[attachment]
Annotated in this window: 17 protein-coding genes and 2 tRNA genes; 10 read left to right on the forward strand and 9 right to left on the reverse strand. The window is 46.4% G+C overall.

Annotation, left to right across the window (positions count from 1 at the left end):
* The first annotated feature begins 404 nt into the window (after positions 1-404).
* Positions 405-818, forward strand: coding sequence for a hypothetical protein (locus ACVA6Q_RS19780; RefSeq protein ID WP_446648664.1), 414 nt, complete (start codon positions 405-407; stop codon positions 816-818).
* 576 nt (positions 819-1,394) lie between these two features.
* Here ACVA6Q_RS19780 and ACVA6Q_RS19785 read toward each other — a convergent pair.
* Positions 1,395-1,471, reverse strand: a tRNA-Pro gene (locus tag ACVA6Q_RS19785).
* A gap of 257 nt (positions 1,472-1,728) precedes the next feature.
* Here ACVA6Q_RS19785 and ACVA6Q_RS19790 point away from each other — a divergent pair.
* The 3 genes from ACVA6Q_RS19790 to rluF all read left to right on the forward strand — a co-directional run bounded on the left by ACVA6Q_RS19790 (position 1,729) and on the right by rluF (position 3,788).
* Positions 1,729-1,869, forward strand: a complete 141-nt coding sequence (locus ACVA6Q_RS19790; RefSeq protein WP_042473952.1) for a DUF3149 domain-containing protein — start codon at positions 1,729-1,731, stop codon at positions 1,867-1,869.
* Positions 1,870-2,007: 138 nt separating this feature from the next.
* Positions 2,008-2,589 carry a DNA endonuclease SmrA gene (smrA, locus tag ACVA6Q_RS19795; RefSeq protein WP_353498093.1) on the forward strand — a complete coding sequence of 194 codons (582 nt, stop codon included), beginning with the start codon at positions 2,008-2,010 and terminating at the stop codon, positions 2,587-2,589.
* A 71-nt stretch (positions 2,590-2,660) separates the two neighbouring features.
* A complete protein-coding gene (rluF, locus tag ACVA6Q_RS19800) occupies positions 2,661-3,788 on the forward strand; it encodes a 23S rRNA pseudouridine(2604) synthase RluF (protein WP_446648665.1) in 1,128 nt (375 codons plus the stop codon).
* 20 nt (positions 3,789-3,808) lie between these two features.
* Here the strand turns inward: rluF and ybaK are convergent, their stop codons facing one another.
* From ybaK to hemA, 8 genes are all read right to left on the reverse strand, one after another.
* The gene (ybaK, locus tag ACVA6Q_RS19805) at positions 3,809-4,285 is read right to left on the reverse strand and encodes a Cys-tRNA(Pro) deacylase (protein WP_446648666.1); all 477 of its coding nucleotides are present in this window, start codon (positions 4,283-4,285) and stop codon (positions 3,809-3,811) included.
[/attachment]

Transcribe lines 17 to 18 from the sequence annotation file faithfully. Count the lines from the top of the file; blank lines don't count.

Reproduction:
* Here the strand turns inward: rluF and ybaK are convergent, their stop codons facing one another.
* From ybaK to hemA, 8 genes are all read right to left on the reverse strand, one after another.